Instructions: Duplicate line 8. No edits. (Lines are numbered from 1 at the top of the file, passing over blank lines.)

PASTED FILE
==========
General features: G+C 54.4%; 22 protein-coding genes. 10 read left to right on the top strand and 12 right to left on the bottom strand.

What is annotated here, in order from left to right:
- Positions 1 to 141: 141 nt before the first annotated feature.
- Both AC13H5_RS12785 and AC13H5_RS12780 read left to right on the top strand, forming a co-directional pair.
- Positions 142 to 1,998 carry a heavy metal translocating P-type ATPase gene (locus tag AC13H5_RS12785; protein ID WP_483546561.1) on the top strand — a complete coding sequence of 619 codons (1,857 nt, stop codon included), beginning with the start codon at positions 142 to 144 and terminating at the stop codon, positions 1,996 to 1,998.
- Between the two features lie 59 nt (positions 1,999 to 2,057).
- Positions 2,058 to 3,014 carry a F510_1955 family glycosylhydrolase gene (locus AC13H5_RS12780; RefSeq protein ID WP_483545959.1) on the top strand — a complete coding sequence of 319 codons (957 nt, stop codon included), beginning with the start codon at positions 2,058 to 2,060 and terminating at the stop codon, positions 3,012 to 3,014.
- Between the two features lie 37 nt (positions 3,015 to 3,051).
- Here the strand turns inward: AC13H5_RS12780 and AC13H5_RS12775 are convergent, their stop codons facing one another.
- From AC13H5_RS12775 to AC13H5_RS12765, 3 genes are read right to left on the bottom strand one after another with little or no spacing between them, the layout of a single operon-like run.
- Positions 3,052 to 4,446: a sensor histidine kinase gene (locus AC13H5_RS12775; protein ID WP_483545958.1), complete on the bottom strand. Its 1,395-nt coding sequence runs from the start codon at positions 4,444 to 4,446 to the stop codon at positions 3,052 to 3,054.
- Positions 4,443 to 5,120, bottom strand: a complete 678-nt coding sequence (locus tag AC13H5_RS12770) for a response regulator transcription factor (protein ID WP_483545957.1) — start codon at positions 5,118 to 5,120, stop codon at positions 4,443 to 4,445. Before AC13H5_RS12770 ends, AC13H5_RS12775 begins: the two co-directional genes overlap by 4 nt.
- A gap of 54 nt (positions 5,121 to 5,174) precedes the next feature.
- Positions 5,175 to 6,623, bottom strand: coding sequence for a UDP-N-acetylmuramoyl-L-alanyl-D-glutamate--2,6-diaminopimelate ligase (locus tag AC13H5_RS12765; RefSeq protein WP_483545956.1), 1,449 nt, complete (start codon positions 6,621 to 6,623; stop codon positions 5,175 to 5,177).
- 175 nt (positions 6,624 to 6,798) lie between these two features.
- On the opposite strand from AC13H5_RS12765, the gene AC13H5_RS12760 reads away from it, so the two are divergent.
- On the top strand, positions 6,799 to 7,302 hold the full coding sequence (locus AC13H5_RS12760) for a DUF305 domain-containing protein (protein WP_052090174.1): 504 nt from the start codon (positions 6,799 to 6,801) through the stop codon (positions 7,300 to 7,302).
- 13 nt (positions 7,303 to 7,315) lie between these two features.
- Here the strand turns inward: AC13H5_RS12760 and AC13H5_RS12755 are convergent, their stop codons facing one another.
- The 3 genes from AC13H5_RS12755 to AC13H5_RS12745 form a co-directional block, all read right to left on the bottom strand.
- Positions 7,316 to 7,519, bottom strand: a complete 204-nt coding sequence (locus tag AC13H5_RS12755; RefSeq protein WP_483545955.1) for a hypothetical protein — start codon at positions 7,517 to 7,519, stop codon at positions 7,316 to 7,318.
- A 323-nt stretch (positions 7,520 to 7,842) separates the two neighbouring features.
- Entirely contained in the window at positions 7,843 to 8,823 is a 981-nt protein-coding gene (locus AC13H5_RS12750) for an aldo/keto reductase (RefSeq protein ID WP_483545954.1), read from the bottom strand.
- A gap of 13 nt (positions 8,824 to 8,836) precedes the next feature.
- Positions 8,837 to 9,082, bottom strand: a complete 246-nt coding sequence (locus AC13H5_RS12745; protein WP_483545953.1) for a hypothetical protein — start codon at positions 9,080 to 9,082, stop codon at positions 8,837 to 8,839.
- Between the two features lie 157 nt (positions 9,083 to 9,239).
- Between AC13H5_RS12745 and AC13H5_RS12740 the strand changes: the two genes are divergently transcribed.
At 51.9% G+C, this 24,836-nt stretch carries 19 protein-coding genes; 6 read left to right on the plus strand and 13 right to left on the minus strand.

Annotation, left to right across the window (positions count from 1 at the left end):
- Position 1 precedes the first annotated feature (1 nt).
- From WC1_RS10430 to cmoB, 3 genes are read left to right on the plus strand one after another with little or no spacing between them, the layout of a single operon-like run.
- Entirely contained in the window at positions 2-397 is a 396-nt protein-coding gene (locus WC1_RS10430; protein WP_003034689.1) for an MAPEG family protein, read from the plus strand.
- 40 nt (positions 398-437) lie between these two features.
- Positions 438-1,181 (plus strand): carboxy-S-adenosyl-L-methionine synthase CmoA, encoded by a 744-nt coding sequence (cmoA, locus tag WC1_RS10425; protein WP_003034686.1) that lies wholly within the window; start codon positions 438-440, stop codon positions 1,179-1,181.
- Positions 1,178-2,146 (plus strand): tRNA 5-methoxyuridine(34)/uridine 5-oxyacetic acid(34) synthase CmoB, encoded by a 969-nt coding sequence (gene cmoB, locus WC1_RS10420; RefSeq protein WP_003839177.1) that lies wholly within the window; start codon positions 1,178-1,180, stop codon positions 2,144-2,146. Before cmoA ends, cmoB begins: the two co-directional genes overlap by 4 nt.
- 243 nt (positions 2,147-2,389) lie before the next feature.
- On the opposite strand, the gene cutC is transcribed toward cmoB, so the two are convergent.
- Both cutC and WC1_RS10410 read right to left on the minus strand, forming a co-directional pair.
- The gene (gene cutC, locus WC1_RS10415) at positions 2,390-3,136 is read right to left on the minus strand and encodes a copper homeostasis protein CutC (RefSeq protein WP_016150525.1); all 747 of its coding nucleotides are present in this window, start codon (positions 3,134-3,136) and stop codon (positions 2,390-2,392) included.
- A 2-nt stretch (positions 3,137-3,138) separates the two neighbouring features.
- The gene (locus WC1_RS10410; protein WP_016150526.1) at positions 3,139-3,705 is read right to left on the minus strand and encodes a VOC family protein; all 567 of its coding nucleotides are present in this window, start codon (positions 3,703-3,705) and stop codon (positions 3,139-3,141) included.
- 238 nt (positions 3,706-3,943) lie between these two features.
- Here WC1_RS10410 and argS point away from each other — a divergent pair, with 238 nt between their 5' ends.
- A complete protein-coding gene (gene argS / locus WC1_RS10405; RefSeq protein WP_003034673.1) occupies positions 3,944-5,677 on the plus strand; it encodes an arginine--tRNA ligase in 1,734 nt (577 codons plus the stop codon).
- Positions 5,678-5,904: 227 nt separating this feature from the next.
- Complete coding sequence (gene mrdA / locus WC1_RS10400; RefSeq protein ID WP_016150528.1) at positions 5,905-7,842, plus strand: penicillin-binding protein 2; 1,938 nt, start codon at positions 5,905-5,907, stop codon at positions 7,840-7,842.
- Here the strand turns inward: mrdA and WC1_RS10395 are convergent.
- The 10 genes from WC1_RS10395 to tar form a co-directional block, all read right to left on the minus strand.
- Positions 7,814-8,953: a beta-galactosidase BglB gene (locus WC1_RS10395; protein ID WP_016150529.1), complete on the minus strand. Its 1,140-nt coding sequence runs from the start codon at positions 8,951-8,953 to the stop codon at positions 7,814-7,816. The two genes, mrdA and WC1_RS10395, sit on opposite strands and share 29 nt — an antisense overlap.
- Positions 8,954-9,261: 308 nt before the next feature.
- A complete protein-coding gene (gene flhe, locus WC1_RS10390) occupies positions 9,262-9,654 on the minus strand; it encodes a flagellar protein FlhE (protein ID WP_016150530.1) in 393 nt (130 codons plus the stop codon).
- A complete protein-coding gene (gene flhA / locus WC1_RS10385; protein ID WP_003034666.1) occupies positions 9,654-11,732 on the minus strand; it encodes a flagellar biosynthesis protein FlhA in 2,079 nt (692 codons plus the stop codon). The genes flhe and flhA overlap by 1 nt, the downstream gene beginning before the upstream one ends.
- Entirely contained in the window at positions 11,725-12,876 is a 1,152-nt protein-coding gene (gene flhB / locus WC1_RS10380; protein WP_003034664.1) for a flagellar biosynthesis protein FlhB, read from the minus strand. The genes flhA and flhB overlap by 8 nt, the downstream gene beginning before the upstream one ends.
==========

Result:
- Between the two features lie 37 nt (positions 3,015 to 3,051).